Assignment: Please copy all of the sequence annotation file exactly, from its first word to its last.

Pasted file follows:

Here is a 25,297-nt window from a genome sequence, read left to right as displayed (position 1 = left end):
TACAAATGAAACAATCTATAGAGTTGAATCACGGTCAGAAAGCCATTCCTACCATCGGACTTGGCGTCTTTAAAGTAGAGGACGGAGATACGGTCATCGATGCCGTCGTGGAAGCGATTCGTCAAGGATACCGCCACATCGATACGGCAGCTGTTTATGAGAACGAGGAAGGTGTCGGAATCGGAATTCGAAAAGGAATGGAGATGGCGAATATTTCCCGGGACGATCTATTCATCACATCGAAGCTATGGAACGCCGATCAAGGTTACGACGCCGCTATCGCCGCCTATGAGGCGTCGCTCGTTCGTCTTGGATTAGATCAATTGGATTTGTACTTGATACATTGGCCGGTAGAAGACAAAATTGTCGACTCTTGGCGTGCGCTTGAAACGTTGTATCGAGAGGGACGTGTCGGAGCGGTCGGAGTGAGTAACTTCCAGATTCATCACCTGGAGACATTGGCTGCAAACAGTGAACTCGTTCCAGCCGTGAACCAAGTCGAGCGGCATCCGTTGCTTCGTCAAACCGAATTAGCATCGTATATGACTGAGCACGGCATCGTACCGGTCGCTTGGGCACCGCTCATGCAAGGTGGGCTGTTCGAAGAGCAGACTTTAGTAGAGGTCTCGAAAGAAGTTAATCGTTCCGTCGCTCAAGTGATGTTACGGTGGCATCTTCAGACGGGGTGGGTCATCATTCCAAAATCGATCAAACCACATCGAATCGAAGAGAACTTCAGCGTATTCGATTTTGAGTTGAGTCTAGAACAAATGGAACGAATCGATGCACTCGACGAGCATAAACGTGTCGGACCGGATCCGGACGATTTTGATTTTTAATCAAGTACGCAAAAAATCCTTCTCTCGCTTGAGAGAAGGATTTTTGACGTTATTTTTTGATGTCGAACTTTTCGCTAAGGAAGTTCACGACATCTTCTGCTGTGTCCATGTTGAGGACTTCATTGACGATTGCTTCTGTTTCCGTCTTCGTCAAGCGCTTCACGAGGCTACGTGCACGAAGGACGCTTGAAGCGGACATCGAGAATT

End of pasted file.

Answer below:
Here is a 25,297-nt window from a genome sequence, read left to right as displayed (position 1 = left end):
TACAAATGAAACAATCTATAGAGTTGAATCACGGTCAGAAAGCCATTCCTACCATCGGACTTGGCGTCTTTAAAGTAGAGGACGGAGATACGGTCATCGATGCCGTCGTGGAAGCGATTCGTCAAGGATACCGCCACATCGATACGGCAGCTGTTTATGAGAACGAGGAAGGTGTCGGAATCGGAATTCGAAAAGGAATGGAGATGGCGAATATTTCCCGGGACGATCTATTCATCACATCGAAGCTATGGAACGCCGATCAAGGTTACGACGCCGCTATCGCCGCCTATGAGGCGTCGCTCGTTCGTCTTGGATTAGATCAATTGGATTTGTACTTGATACATTGGCCGGTAGAAGACAAAATTGTCGACTCTTGGCGTGCGCTTGAAACGTTGTATCGAGAGGGACGTGTCGGAGCGGTCGGAGTGAGTAACTTCCAGATTCATCACCTGGAGACATTGGCTGCAAACAGTGAACTCGTTCCAGCCGTGAACCAAGTCGAGCGGCATCCGTTGCTTCGTCAAACCGAATTAGCATCGTATATGACTGAGCACGGCATCGTACCGGTCGCTTGGGCACCGCTCATGCAAGGTGGGCTGTTCGAAGAGCAGACTTTAGTAGAGGTCTCGAAAGAAGTTAATCGTTCCGTCGCTCAAGTGATGTTACGGTGGCATCTTCAGACGGGGTGGGTCATCATTCCAAAATCGATCAAACCACATCGAATCGAAGAGAACTTCAGCGTATTCGATTTTGAGTTGAGTCTAGAACAAATGGAACGAATCGATGCACTCGACGAGCATAAACGTGTCGGACCGGATCCGGACGATTTTGATTTTTAATCAAGTACGCAAAAAATCCTTCTCTCGCTTGAGAGAAGGATTTTTGACGTTATTTTTTGATGTCGAACTTTTCGCTAAGGAAGTTCACGACATCTTCTGCTGTGTCCATGTTGAGGACTTCATTGACGATTGCTTCTGTTTCCGTCTTCGTCAAGCGCTTCACGAGGCTACGTGCACGAAGGACGCTTGAAGCGGACATCGAGAATT